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How Leadership Affects Projects (And How You Can Lead Yours)

How leadership affects projects and how you can lead projects

Sarah Coleman is co-author of *, a book in its third edition exploring how leadership and project management intertwine. The last edition came out 16 years ago – yes, people were talking about project leadership even then!

I caught up with Sarah to find out more about what effect a leader can have on a project.

Sarah, how does a leader impact the project?

There is a huge variety of ways in which the leader impacts the project. I think that for me the top three ways are:

  1. Setting the culture, expected behaviours and environment for the project.
  2. Managing upwards to the sponsor, governance committee and client, as well as looking at the performance of the project team.
  3. Building the profile and support for the project by establishing strong relationships, understanding influence and power bases within the organisation, and highlighting how the project supports the organisation’s own strategic direction.

Project Leadership bookGreat list! How is that reflected in your book?

Within the book we focus on three main areas which make the difference:

  1. Vision and the Big Picture: being commercially savvy and looking at the strategic picture for your organisation, the client and their organisation.
  2. Building Key Relationships: developing organisational intelligence and networking in your own organisation and that of the client.
  3. Communication and Engagement: using these skills to market and promote the profile of the project and its credibility in order to build awareness, support and commitment for the project.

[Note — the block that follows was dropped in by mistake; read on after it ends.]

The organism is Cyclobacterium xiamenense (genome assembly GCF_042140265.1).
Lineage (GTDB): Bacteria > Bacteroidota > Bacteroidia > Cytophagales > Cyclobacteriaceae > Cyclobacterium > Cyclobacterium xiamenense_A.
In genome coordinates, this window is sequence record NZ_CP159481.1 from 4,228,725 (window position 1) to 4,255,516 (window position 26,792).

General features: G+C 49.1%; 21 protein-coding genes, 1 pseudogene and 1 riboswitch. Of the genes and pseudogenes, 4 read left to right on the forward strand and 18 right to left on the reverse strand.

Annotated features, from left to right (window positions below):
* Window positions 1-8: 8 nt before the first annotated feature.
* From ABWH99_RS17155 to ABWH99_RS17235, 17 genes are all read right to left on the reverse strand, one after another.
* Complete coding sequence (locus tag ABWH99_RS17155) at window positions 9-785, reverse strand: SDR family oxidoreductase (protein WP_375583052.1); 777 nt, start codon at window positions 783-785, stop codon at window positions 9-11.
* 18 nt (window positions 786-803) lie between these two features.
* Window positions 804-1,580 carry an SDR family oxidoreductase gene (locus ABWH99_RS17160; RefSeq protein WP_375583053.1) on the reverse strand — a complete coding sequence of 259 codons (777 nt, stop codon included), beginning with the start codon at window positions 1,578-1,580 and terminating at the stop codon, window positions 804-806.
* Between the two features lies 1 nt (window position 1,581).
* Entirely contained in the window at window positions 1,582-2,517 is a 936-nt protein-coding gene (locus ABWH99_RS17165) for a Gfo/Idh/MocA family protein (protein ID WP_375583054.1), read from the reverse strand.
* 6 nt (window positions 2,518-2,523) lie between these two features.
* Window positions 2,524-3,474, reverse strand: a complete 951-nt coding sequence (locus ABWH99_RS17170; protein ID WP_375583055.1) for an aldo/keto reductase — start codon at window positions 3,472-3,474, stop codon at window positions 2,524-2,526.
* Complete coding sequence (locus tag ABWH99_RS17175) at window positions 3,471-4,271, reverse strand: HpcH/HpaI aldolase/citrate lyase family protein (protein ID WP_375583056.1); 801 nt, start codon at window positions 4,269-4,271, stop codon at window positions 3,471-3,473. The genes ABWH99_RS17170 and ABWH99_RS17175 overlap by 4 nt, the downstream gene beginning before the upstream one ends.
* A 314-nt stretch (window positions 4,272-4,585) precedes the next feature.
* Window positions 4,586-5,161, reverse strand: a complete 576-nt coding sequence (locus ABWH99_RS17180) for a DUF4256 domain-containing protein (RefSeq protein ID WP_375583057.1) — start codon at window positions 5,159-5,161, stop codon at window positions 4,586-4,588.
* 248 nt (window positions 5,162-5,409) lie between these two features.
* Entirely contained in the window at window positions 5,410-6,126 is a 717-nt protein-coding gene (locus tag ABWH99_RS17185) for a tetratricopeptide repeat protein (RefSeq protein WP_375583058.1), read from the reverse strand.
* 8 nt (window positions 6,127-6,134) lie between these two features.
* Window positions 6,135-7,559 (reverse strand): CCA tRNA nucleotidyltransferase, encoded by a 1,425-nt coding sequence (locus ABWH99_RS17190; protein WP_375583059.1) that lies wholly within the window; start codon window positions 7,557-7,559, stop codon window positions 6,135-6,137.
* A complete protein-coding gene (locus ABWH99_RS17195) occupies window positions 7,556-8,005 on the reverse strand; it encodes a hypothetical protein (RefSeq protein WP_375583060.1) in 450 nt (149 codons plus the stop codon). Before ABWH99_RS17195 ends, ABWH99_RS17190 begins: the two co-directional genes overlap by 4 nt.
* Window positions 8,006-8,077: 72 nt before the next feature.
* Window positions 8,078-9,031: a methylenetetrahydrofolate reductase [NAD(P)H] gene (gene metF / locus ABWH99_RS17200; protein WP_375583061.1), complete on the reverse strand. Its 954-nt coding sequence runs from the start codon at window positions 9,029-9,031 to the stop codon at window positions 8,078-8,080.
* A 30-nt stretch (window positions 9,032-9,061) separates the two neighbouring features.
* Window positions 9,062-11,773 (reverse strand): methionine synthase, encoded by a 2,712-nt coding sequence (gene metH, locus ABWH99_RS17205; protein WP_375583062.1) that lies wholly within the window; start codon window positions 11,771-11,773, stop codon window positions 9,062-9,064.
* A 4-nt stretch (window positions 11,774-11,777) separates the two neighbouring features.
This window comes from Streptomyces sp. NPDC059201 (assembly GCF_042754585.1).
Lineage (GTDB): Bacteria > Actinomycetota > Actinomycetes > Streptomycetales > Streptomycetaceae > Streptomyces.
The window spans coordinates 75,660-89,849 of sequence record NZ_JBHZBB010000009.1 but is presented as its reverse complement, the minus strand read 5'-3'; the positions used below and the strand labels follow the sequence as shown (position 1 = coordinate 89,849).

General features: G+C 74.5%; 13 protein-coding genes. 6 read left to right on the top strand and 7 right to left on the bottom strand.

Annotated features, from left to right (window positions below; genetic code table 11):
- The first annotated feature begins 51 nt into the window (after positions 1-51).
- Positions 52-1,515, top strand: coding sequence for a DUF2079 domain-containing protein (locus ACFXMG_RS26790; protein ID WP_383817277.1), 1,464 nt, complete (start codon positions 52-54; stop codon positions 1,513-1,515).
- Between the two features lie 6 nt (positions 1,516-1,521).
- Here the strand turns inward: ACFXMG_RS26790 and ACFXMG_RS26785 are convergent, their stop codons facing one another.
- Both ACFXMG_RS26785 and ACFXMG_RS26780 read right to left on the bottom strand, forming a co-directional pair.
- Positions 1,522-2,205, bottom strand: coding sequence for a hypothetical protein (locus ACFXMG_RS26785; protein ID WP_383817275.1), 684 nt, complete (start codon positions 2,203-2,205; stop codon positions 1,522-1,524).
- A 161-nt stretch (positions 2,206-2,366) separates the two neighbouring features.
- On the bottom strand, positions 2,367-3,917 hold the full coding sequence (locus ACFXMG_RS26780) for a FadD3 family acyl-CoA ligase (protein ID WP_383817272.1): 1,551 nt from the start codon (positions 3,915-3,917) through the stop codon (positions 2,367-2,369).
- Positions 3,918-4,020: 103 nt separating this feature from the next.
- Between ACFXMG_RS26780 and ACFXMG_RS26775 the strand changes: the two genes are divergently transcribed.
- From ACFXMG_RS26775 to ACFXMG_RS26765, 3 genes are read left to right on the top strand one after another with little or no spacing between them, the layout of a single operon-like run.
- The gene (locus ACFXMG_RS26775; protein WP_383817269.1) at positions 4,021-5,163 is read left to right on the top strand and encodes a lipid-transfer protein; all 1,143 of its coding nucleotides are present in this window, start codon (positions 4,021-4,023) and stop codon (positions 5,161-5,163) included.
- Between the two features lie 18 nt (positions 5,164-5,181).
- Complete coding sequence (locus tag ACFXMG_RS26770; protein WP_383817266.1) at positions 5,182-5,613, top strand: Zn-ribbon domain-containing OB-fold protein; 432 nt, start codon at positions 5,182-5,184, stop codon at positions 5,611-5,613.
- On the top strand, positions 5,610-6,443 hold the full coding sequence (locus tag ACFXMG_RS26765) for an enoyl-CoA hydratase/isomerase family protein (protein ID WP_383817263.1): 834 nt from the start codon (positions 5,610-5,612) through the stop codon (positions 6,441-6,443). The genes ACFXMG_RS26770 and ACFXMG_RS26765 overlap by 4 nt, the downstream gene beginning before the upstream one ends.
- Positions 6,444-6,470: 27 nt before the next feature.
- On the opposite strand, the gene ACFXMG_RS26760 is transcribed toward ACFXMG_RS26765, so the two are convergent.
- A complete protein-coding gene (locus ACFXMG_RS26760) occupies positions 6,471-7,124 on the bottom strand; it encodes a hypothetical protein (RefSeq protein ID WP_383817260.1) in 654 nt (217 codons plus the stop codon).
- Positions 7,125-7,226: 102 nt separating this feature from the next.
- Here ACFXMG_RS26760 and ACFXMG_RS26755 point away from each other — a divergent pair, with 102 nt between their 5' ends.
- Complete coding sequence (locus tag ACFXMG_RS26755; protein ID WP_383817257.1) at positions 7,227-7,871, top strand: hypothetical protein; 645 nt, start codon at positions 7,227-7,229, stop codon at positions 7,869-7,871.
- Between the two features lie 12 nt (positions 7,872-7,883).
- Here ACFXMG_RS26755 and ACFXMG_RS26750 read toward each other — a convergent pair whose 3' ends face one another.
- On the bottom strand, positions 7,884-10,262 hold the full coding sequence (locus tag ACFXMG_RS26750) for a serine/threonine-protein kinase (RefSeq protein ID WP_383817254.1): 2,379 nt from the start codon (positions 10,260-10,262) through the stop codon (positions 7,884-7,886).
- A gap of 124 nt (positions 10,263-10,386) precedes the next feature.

On the subject of lists with three things in, what are your three top tips for project managers wanting to take a more leadership role on their projects?

First, understand what “leadership” means for your organisation: what are the behaviours and capabilities prized by your organisation? And very much in line with this, how does the project leadership role differ from other functional leadership roles?

Second, find a coach/mentor/sponsor/role model to help you identify and start to demonstrate good leadership capabilities and behaviours.

Third, get out of your comfort zone and volunteer for the roles/experiences/secondments which will expose you to different ways of doing things and provide different insights. These will help increase your self-awareness, identify your leadership strengths, understand how you impact others and develop your capabilities from a different perspective.

Sarah Coleman

Thanks! More generally, what do you think business leaders should be doing differently with regards to project leadership?

Many of us as project managers have found that we do struggle with the concept and practice of leadership. The majority of us have often come up through the ranks as technical specialists by learning, using and becoming expert in project technical skills. We are now being asked to move into project leader roles with little or no preparation of running a cross-organisational team and with little understanding of leadership and the spectrum of capabilities needed to do it justice.

Technical knowledge can never be neglected, but it is the people skills that hold the key to successfully leading projects in the context of the wider organisation.